China's farmed catfish looking to fill US void

China is aiming to boost local catfish production to take advantage of falling U.S. output, while also tapping the domestic Chinese market, according to a state-run research organization in one of China’s key catfish cultivation regions. The Hubei Province Aquatic Products Scientific Research Institute, in a recent research report, notes that a fall in American channel catfish production means a decline in shipments of American channel catfish: “Those countries who import catfish from America could not satisfy its market demands [with American catfish], therefore … our catfish should also try to export to eastern European countries, Mexico, Russia, Middle Eastern countries … African countries and South America.”

The report, co-authored by Hubei researcher Cai Yanzhi along with Xiao Youhong at National Fishery Technical Extension Station (a national extension service under the ministry of agriculture) noted that current annual processing of channel catfish amounts to 150,000 to 200,000 tons, with live fish sales at 100,000 tons. However, China’s exports of channel catfish face “huge roadblocks” according to Cai and Xiao, who pointed to “a tightening of the American food safety code and a low world economy and domestic protection of channel catfish industry in America … Therefore we have to explore the channels to export our products to other countries.”

Chinese catfish processors should also tap the domestic market, to cushion against unstable market prices and rising costs, say the report writers. “The most important challenge to processors is to find the way to open the domestic market. And to figure that out, these companies have to understand the market’s demands … Catfish could enter the market like codfish did before … we have to fit the needs of niche consumers, like: elderly people, kindergarten students and we should have multi-produced ways to fit the different needs of different people.”

Cai and Xiao also call for standards in the processing sector. “There should be a standard in processing the channel catfish fillets. There are flaws in controlling microbes and heavy-metals,” says the article, which also calls for the processing of byproducts — fish skin, fish bones, internal organs — for fish oil and fish liver oil.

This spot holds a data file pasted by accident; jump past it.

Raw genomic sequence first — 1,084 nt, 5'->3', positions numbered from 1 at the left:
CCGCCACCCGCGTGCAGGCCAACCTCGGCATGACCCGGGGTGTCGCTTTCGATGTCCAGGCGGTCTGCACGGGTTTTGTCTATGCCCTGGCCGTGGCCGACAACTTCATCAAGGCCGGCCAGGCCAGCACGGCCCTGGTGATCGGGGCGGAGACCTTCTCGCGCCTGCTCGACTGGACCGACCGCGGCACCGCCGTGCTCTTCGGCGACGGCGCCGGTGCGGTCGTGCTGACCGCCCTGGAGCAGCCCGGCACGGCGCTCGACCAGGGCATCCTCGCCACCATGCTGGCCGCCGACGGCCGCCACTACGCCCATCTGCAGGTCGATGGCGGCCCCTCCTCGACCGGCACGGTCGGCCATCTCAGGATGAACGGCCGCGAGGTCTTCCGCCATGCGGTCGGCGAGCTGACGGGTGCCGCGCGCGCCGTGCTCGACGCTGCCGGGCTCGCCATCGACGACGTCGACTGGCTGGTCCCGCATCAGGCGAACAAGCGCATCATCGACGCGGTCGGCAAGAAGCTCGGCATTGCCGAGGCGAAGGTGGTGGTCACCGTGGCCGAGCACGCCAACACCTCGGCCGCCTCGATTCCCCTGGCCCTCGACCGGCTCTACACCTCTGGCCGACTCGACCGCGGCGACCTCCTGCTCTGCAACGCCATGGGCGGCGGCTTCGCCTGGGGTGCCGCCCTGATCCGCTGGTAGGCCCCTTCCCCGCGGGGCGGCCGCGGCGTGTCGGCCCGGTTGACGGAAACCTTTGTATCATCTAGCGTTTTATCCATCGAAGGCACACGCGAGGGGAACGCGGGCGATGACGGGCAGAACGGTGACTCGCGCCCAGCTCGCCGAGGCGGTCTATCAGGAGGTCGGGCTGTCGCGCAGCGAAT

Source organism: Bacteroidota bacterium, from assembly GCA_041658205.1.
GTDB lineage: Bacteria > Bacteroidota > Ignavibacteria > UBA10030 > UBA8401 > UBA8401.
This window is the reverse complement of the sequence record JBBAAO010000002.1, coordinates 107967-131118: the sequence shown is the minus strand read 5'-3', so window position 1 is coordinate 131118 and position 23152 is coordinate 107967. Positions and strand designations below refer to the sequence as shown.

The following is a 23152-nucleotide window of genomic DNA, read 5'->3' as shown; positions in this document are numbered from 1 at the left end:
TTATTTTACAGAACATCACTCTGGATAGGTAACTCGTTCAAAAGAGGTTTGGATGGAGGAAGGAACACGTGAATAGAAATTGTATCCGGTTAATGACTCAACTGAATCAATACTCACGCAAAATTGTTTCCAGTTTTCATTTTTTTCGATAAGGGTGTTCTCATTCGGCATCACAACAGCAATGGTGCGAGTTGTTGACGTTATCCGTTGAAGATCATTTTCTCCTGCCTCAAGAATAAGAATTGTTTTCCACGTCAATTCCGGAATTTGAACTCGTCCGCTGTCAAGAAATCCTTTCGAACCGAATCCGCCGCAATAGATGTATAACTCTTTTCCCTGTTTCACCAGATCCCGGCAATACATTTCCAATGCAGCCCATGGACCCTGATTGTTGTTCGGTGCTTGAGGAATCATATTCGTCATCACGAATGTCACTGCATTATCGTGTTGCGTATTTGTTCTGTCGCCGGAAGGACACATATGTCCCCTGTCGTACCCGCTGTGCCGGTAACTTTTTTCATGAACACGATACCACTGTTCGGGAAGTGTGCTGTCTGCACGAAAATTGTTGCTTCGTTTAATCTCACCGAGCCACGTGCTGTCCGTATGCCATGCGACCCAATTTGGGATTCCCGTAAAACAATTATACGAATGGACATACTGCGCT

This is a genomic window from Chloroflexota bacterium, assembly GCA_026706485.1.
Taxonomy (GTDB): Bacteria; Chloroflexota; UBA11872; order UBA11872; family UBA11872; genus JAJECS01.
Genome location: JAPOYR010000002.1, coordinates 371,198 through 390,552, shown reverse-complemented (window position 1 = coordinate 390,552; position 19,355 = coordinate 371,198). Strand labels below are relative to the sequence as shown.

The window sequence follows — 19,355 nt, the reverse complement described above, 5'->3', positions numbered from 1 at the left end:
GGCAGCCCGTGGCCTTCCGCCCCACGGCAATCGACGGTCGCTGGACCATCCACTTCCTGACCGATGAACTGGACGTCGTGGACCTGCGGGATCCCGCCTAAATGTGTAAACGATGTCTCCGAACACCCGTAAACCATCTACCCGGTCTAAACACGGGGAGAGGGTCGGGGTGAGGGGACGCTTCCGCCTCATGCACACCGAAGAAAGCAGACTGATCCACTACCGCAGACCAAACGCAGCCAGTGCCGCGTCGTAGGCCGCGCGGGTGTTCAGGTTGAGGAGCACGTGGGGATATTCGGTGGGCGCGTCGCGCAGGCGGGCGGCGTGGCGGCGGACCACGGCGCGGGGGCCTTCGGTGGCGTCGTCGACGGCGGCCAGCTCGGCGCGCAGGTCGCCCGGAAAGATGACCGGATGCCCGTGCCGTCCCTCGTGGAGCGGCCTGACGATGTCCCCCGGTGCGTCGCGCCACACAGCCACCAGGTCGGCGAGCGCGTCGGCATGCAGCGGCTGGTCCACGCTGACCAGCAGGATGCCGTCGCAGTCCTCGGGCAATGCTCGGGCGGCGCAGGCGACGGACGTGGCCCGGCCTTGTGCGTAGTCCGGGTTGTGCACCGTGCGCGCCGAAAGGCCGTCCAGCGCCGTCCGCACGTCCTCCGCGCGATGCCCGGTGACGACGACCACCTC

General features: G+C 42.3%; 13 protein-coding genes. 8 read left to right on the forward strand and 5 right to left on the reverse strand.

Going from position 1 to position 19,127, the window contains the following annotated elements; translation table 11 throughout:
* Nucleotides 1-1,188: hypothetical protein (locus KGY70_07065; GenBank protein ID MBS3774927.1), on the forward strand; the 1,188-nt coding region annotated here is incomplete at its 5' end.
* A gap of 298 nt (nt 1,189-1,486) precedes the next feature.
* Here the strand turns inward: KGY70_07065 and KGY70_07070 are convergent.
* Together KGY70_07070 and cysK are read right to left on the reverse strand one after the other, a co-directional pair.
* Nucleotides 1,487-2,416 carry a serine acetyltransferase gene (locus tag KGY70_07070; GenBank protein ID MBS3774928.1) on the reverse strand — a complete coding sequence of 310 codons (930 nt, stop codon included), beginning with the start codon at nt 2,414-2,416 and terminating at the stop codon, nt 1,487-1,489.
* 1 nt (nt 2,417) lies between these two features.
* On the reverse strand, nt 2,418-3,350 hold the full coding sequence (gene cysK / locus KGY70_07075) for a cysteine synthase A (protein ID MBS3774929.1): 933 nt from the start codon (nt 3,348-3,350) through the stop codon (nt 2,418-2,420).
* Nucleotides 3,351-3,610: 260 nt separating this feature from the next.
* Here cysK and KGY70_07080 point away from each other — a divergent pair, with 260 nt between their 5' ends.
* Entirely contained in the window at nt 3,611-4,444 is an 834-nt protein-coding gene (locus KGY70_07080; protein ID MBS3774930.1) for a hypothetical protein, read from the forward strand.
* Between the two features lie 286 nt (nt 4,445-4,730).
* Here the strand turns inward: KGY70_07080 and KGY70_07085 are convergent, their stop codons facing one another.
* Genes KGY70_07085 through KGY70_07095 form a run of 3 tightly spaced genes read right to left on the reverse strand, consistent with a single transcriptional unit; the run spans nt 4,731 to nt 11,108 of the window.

The report also addresses problems in China’s channel catfish farms. “The cultivated descendants of channel catfish is small sized, slow growing-speed and lower disease resistivity so it has a high disease-attack rate,” says the article, which blames “high culturing density and lack of culturing standardization” for the problems.

According to the two researchers, China first imported channel catfish from America in 1984, reproduced it in 1987 and started to culture in ponds in 1988 in whole China. In 1993 China started to culture the fish in cages and in 2003 cultured in large scale. In 2000 China started exporting the channel catfish to America.

Food safety should be key to future development of the catfish sector, the researchers said. “Both the culture companies and processed companies have to pay more attention on this in order to build a worldwide brand.” They are notably introspective in detailing the source of food safety problems for Chinese catfish farms. Those problems peaked in 2007, when the U.S. Food and Drug Administration put an import alert on all Chinese catfish after detecting carcinogens malachite green and crystal violet in sampled fish. “In 2007, the U.S. started to automatically check the residue in the fish and only if they suit the standards could they be released to the market. This made the scale of exports decline sharply.”

According to the U.S. Department of Agriculture, China’s total cultured catfish production was estimated at 610,000 tons in 2012, a lift from 598,000 tons in 2011 “in response to dynamic domestic consumption.” However farmed catfish output for export “remains soft in response to uncertainty regarding pending U.S. import policies.” Cai and Xiao are upbeat on the potential for China’s catfish sector. “Channel catfish has little bone … it has high-quality meat, high protein content, it is one of the few fresh-water fishes which suits large-scaled processing.”

China’s plans will face competition from the popularity of Vietnam’s basa fish (also known as Vietnamese catfish, sole and pangasius) which has become one of the most exported seafood items, farmed in the Mekong River. While Vietnamese fish farmers have drawn criticism for feed and antibiotic use, the pollution in Chinese rivers challenges future output there.

Aims to target the domestic market may be well-placed however. On visits to supermarkets in Beijing SeafoodSource saw shoppers at Carrefour and WalMart outlets buying cut-price frozen “sole” (the Chinese name on the label, long lin yu, confirmed it’s catfish) processed by Thai conglomerate Charoen Pokphand in Vietnam at RMB 22 (USD 3.57, EUR 2.70) for 700 grams. Likewise, catfish has in recent years displaced other species as an affordable input for Shui zhu yu (fish in soup with red chilli peppers), a hugely popular dish in Sichuan-style restaurants dotting Beijing’s busy Gui Jie dining strip.


Want seafood news sent to your inbox?

You may unsubscribe from our mailing list at any time. Diversified Communications | 121 Free Street, Portland, ME 04101 | +1 207-842-5500